Primary PNS vasculitis closely parallels CNS disease. Otherwise termed nonsystemic vasculitic neuropathy, there is likewise no overt evidence of any recognizable vasculitic disorder elsewhere; however, authorities have varied in their definitions and in whether cases that include mild constitutional symptoms or serological abnormalities should be excluded.14 As with primary CNS disease, the arguments are finely balanced as to whether nonsystemic vasculitic neuropathy is truly an exclusively neurological disease or a systemic vasculitis in which the overwhelming burden of disease falls on the PNS.1518 This is not merely an academic question, because upon it hinges (at least partly) the justification for extrapolating therapeutic data from the systemic vasculitides.

Primary Systemic Vasculitides with Neurological Involvement

Virtually all of the systemic vasculitides may be complicated by neurological involvement; many have their own defining characteristics. Constitutional disturbances—fever, night sweats, severe malaise, weight loss—are common and may be accompanied by a rash or arthropathy.

Wegener’s granulomatosis predominantly affects the upper and lower respiratory tracts: the nose (often with destructive cartilaginous change that causes saddle nose deformity), sinuses, larynx, trachea, and lungs. Ocular involvement may occur, and renal disease occurs in 80% of affected patients. c-ANCA measurements are positive, with proteinase-3 specificity, and the biopsy findings are characteristic, with a necrotizing, granulomatous vasculitis. Neurological involvement occurs in up to 35% of affected patients19 but most commonly involves the PNS. Meningeal and middle ear disease may lead to significant cranial neuropathies (especially of nerves VII and VIII). Gadolinium-enhanced magnetic resonance imaging (MRI) is valuable in that it may reveal meningeal thickening and infiltration, which are ready targets for biopsy. Ocular involvement may occur with orbital pseudotumor. Cerebral small-vessel vasculitis is rare but, when it does occur, is usually responsible for encephalopathies, seizures, and pituitary abnormalities; however, this manifestation may be indistinguishable from that of any other form of intracranial vasculitis. More likely is the unique contiguous extension of erosive granulomas from the sinuses or from remote metastatic granulomas to the CNS.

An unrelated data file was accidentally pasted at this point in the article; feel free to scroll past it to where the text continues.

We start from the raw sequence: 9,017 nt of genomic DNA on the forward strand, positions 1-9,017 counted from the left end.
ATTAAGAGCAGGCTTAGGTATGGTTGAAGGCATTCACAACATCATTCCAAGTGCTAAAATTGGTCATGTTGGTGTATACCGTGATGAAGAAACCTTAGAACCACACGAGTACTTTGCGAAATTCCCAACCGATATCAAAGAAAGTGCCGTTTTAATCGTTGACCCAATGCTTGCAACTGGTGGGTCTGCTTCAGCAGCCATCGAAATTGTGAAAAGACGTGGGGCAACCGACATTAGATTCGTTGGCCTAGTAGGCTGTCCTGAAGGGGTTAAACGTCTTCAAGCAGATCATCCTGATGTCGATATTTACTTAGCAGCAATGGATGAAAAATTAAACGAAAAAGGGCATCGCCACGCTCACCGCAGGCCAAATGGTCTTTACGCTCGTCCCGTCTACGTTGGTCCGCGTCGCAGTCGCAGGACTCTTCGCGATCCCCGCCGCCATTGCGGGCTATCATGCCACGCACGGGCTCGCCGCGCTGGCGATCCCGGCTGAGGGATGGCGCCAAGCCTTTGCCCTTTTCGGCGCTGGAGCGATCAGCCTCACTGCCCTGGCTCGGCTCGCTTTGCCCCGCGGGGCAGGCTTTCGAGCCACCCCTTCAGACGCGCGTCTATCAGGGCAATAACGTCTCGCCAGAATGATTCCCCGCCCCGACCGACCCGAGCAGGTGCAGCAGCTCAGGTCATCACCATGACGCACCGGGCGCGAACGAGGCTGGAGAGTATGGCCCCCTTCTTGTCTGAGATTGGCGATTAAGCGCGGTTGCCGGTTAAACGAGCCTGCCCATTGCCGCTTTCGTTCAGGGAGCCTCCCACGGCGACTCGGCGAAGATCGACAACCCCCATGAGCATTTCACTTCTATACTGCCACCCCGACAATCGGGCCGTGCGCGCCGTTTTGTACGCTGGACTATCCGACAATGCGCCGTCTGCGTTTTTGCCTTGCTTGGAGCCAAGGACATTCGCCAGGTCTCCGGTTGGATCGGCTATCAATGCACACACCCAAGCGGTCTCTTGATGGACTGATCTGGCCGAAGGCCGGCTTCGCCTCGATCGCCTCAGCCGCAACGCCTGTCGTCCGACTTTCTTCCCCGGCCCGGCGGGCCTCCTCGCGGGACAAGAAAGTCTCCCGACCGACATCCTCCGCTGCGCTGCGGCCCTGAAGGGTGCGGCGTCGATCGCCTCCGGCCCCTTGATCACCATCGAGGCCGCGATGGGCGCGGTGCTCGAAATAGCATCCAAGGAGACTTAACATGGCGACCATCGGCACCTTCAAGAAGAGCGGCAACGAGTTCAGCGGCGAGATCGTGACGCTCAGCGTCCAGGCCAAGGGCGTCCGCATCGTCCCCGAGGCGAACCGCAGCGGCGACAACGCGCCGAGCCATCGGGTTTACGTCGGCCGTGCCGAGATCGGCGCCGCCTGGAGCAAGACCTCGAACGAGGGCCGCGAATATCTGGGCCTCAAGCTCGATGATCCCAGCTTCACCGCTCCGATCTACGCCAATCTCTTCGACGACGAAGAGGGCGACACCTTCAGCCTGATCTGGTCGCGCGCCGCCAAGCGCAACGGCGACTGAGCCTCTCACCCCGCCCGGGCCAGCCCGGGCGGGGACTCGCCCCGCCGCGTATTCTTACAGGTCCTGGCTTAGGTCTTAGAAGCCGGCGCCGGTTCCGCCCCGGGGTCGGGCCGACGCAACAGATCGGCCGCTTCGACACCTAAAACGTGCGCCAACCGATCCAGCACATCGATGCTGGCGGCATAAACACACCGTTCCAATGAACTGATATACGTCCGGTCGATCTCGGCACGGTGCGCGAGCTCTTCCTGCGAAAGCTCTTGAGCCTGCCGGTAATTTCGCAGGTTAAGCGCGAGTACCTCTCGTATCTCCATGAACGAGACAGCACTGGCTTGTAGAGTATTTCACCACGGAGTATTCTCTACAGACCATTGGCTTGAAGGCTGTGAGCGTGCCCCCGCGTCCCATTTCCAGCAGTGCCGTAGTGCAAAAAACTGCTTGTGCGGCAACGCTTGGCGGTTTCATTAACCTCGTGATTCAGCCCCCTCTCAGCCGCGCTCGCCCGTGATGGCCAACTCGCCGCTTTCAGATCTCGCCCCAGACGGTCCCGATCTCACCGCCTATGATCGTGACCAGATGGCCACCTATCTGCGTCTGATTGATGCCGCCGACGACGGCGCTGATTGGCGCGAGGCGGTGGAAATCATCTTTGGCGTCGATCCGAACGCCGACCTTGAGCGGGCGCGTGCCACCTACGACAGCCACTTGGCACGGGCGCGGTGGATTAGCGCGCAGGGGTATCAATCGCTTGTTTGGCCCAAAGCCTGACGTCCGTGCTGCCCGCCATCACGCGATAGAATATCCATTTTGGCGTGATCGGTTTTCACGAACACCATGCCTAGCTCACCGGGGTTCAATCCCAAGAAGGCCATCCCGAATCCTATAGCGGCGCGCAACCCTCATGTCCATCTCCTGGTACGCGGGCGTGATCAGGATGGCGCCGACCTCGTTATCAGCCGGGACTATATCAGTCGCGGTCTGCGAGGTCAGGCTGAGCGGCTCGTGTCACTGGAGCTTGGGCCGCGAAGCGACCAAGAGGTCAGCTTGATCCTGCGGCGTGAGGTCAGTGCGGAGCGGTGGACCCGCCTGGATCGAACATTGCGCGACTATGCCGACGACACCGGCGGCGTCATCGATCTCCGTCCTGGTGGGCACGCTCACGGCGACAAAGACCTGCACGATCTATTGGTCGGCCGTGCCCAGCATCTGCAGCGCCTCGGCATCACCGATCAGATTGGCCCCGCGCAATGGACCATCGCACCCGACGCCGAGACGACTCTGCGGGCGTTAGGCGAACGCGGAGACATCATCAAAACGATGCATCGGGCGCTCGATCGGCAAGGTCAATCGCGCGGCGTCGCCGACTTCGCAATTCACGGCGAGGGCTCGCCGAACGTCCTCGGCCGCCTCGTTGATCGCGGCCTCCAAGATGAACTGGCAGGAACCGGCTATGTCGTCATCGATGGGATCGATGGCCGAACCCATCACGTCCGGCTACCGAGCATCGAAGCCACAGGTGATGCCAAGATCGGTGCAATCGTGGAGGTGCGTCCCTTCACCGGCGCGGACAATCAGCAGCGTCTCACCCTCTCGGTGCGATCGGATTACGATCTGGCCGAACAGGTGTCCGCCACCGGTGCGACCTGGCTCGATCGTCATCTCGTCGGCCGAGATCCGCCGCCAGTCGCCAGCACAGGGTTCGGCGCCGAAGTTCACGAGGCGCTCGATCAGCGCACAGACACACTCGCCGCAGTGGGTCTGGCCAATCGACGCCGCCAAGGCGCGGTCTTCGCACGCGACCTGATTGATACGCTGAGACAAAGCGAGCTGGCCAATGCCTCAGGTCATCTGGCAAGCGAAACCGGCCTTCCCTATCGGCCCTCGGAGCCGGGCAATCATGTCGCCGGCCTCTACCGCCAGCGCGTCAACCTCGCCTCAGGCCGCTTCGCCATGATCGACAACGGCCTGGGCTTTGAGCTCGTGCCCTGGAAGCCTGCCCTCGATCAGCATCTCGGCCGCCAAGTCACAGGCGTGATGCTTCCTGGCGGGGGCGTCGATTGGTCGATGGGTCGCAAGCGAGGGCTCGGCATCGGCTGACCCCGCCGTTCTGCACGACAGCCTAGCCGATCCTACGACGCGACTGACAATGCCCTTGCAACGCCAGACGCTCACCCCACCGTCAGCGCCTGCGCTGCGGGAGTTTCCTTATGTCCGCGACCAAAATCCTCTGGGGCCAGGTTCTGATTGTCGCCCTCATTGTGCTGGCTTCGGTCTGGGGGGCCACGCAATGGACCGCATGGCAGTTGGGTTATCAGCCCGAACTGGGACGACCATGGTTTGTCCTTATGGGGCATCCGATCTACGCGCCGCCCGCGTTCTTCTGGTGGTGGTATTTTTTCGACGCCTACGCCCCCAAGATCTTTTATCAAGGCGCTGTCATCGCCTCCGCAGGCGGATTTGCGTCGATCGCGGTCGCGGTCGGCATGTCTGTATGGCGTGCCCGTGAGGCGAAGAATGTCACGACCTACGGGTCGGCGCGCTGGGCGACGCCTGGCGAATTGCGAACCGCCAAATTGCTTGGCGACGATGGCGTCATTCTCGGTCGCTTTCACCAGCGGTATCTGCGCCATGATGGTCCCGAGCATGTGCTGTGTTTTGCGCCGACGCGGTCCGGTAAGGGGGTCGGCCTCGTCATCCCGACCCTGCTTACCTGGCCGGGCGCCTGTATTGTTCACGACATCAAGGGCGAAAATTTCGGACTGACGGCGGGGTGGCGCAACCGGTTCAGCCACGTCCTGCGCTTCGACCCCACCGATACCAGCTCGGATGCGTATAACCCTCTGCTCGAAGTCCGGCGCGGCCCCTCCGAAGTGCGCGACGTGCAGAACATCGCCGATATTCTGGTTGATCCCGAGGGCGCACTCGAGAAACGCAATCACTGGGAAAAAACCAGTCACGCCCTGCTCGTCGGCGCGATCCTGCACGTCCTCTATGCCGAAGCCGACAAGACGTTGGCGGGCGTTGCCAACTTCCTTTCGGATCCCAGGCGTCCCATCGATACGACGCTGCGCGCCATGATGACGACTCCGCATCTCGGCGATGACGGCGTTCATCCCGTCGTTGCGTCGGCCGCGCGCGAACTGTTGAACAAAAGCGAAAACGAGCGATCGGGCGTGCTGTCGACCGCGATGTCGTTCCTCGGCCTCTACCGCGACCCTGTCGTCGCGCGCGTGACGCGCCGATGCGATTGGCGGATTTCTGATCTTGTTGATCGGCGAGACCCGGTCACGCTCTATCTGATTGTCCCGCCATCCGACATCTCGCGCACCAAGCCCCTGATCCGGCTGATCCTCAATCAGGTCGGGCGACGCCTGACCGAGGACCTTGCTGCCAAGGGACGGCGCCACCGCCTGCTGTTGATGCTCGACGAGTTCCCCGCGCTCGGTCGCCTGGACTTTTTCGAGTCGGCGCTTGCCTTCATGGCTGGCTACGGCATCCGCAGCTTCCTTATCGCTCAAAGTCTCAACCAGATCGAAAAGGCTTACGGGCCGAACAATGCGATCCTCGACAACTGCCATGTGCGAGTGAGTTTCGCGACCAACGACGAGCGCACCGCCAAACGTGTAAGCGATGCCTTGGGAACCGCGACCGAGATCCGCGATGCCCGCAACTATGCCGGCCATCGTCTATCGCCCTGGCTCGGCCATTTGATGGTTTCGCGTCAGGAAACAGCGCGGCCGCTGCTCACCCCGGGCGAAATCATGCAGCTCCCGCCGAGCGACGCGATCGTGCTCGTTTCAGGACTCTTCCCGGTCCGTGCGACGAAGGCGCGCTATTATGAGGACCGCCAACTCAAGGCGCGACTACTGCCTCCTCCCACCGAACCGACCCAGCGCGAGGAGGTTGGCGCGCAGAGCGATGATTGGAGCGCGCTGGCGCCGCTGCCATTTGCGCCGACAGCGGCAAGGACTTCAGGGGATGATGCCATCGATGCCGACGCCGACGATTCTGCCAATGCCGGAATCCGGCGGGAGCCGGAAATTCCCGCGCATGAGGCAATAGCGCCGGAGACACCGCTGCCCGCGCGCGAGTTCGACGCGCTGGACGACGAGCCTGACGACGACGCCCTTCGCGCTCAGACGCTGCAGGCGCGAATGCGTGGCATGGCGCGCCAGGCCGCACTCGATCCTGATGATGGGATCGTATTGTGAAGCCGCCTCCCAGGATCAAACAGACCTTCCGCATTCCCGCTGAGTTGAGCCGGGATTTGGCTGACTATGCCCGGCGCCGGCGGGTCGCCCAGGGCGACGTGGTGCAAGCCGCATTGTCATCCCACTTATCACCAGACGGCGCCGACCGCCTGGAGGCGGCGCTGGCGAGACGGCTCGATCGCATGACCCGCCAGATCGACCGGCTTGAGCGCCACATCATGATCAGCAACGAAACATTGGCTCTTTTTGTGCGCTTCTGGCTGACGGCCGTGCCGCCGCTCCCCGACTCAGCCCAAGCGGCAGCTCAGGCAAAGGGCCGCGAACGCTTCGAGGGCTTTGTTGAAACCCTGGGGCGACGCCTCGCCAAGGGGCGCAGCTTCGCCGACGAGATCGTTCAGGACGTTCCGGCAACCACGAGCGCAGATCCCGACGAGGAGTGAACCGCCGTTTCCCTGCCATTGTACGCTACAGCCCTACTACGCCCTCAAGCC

Microscopic polyangiitis is a multisystem small-vessel vasculitis that has many similarities to Wegener’s granulomatosis, including pulmonary hemorrhage, but differs in that upper respiratory tract involvement is rare and granuloma formation is not seen. Affected patients usually have glomerulonephritis, and, indeed, this vasculitis is occasionally confined to the kidneys. In one study, mononeuritis multiplex was found in 55% of patients20; in this study, the brain was seldom affected (11%), and CNS disease did not contribute to mortality. There are, however, infrequent reports of p-ANCA–positive, rapidly progressive glomerulonephritis associated with cerebral vasculitis, necessitating aggressive therapy.